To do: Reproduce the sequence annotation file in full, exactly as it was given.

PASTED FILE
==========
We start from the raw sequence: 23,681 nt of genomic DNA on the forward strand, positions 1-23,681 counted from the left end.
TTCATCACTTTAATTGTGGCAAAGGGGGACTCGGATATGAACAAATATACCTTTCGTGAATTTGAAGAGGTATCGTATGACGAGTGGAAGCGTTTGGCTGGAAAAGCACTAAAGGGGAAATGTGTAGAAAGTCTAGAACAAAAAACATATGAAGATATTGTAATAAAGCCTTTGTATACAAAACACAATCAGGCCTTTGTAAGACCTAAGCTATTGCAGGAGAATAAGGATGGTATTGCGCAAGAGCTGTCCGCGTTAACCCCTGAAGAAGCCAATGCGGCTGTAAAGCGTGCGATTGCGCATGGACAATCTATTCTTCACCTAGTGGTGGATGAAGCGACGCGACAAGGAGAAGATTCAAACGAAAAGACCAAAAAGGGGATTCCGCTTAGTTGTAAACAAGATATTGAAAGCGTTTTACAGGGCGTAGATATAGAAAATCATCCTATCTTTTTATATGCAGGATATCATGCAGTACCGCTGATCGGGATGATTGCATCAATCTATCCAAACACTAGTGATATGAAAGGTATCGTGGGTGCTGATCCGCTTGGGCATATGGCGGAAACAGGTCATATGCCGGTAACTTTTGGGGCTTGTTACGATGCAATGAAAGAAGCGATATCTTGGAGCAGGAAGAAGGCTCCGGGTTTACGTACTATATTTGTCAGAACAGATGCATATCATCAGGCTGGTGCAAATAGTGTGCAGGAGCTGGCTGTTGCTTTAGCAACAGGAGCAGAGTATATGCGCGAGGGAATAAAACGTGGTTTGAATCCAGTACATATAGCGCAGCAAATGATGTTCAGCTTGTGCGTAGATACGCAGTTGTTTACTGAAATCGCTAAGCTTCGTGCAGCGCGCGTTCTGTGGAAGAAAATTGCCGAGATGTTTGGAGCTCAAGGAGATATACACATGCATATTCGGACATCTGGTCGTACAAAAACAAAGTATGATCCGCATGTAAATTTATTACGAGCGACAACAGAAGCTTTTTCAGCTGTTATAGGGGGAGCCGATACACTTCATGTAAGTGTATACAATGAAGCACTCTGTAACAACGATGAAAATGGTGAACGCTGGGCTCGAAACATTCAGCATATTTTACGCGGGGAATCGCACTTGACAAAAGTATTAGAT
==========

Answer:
We start from the raw sequence: 23,681 nt of genomic DNA on the forward strand, positions 1-23,681 counted from the left end.
TTCATCACTTTAATTGTGGCAAAGGGGGACTCGGATATGAACAAATATACCTTTCGTGAATTTGAAGAGGTATCGTATGACGAGTGGAAGCGTTTGGCTGGAAAAGCACTAAAGGGGAAATGTGTAGAAAGTCTAGAACAAAAAACATATGAAGATATTGTAATAAAGCCTTTGTATACAAAACACAATCAGGCCTTTGTAAGACCTAAGCTATTGCAGGAGAATAAGGATGGTATTGCGCAAGAGCTGTCCGCGTTAACCCCTGAAGAAGCCAATGCGGCTGTAAAGCGTGCGATTGCGCATGGACAATCTATTCTTCACCTAGTGGTGGATGAAGCGACGCGACAAGGAGAAGATTCAAACGAAAAGACCAAAAAGGGGATTCCGCTTAGTTGTAAACAAGATATTGAAAGCGTTTTACAGGGCGTAGATATAGAAAATCATCCTATCTTTTTATATGCAGGATATCATGCAGTACCGCTGATCGGGATGATTGCATCAATCTATCCAAACACTAGTGATATGAAAGGTATCGTGGGTGCTGATCCGCTTGGGCATATGGCGGAAACAGGTCATATGCCGGTAACTTTTGGGGCTTGTTACGATGCAATGAAAGAAGCGATATCTTGGAGCAGGAAGAAGGCTCCGGGTTTACGTACTATATTTGTCAGAACAGATGCATATCATCAGGCTGGTGCAAATAGTGTGCAGGAGCTGGCTGTTGCTTTAGCAACAGGAGCAGAGTATATGCGCGAGGGAATAAAACGTGGTTTGAATCCAGTACATATAGCGCAGCAAATGATGTTCAGCTTGTGCGTAGATACGCAGTTGTTTACTGAAATCGCTAAGCTTCGTGCAGCGCGCGTTCTGTGGAAGAAAATTGCCGAGATGTTTGGAGCTCAAGGAGATATACACATGCATATTCGGACATCTGGTCGTACAAAAACAAAGTATGATCCGCATGTAAATTTATTACGAGCGACAACAGAAGCTTTTTCAGCTGTTATAGGGGGAGCCGATACACTTCATGTAAGTGTATACAATGAAGCACTCTGTAACAACGATGAAAATGGTGAACGCTGGGCTCGAAACATTCAGCATATTTTACGCGGGGAATCGCACTTGACAAAAGTATTAGAT